Micromolder Makuta Technics Inc. plans to spend $4 million on a new facility that will double its manufacturing size and beef up its capabilities in automated assembly and mold making.
Makuta, in Columbus, Ind., announced Oct. 26 that it plans to relocate its operations to the new injection molding plant, about 20 miles away in Shelbyville, Ind., in the fall of 2006.
The move will boost its capabilities in making components the size of a human hair for medical devices, electronics and other products.
The plant will include a clean room and separate manufacturing cells for its medical, automotive, electronics and multimaterial work, and will let the company begin to manufacture molds that now are made in Asia, said President Stu Kaplan.
While details are being worked out and groundbreaking for the new plant will not take place until early 2006, the facility will roughly double the size of its current 12,000-square-foot plant, to about 25,000 square feet.
Makuta has 19 presses, and over time will double that, Kaplan said.
Medical work is driving the growth, said engineering manager Drew Easter. The company said it recently secured a contract to manufacture a microfluidics medical-device component that needs four openings, each about one-fourth the thickness of a human hair, for testing fluids.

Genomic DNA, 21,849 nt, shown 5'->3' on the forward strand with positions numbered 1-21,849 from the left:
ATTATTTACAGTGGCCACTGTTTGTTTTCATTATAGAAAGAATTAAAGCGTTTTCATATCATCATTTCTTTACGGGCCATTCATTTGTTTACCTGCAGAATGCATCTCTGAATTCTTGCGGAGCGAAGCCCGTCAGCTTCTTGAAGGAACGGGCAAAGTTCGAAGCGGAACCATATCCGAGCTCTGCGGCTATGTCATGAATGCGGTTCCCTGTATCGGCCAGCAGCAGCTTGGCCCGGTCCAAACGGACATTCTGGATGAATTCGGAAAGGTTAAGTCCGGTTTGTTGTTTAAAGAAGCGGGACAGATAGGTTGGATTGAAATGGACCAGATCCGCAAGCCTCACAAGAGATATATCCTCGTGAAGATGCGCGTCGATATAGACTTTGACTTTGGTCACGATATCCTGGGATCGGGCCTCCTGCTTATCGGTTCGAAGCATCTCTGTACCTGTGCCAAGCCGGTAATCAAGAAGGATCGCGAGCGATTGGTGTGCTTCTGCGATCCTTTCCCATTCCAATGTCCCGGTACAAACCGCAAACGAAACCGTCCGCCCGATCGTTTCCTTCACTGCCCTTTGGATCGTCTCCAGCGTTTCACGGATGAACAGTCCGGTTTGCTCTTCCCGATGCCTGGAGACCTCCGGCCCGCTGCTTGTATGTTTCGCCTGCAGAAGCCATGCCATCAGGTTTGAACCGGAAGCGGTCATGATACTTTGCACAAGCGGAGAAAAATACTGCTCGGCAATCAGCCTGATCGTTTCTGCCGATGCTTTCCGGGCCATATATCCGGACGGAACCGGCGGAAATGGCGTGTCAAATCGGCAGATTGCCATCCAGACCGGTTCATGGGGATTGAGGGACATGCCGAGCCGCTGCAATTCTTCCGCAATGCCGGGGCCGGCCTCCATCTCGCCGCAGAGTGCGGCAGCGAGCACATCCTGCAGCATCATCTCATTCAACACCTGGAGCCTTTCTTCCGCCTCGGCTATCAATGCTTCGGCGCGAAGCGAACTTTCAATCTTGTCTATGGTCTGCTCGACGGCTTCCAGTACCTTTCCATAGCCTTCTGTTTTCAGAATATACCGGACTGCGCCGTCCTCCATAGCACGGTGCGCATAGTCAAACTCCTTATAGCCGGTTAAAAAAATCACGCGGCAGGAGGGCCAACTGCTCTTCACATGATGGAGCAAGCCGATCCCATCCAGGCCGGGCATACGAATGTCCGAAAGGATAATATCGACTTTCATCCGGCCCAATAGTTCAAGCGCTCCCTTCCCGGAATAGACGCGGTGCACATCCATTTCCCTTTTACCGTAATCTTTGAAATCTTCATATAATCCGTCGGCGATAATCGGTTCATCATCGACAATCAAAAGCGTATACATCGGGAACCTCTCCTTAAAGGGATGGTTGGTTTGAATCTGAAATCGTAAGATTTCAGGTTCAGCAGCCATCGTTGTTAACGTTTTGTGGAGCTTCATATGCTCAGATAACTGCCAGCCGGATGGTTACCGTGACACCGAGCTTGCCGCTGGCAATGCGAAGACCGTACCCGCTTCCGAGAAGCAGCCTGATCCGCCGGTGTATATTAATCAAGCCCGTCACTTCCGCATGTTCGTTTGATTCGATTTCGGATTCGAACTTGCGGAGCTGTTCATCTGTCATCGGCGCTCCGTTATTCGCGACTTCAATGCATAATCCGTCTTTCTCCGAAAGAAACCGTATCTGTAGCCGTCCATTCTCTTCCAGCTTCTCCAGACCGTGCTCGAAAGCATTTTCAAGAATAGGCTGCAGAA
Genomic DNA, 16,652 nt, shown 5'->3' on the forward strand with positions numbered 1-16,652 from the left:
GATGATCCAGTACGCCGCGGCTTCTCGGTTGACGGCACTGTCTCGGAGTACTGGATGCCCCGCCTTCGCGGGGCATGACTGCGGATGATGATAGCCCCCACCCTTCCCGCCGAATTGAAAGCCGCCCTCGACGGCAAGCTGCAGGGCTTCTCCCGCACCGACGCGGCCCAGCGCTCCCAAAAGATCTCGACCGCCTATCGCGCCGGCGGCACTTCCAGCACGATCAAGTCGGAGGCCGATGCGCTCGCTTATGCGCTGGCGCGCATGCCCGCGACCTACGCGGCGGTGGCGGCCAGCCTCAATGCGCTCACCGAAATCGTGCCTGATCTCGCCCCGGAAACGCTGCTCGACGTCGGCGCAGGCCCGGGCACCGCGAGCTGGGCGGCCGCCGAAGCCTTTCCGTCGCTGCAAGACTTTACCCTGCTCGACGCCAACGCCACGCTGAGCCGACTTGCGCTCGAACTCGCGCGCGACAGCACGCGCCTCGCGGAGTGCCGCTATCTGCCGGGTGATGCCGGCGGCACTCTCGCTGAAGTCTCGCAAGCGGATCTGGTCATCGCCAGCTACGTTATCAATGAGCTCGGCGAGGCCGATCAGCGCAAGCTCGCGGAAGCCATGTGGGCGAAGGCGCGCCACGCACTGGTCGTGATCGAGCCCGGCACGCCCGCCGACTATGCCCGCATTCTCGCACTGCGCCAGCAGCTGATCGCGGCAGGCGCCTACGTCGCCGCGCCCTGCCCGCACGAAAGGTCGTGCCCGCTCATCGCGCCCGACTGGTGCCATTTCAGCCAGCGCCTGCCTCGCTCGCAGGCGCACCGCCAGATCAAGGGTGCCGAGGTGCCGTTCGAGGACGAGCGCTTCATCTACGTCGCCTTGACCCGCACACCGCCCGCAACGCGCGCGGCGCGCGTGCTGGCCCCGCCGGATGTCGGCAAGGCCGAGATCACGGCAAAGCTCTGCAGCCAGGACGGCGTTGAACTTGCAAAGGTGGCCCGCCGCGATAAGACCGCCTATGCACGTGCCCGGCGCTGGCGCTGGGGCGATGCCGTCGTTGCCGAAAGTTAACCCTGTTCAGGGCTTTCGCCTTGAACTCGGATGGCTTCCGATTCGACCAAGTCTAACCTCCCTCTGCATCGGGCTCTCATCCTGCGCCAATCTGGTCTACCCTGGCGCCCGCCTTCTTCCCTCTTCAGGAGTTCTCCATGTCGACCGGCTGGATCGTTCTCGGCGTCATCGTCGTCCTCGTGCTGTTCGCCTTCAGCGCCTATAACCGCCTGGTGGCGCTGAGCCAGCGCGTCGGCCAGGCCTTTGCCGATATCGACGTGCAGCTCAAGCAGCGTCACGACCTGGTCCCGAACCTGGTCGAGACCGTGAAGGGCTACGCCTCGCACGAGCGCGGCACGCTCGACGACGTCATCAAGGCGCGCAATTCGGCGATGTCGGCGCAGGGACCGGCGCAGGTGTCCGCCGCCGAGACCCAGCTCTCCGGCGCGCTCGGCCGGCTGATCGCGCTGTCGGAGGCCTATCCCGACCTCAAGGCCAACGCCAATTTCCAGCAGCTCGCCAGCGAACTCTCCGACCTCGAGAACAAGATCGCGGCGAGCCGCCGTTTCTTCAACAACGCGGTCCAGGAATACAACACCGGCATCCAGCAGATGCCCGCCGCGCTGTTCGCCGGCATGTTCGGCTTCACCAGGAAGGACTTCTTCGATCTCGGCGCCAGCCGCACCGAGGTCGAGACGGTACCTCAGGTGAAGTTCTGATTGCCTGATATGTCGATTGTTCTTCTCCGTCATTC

Makuta's growth is being driven by ``the combination of the scientific and technical developments, along with the drive to make things smaller, lighter and easier to deal with,'' Kaplan said.
The expansion also will let the firm bring mold making in-house. Its molds currently are made in Asia by its Japanese sister company, Sansyu Group.
Sansyu is owned by Kaplan's father-in-law, Makuta by Kaplan. Beyond the family ties, the two firms have technology-transfer arrangements, Kaplan said.
Makuta runs a lights-out operation for its second and third shifts, and the new plant will let it expand automated, post-molding assembly operations, Easter said.
The company employs 17 and plans to add 15 more within two years.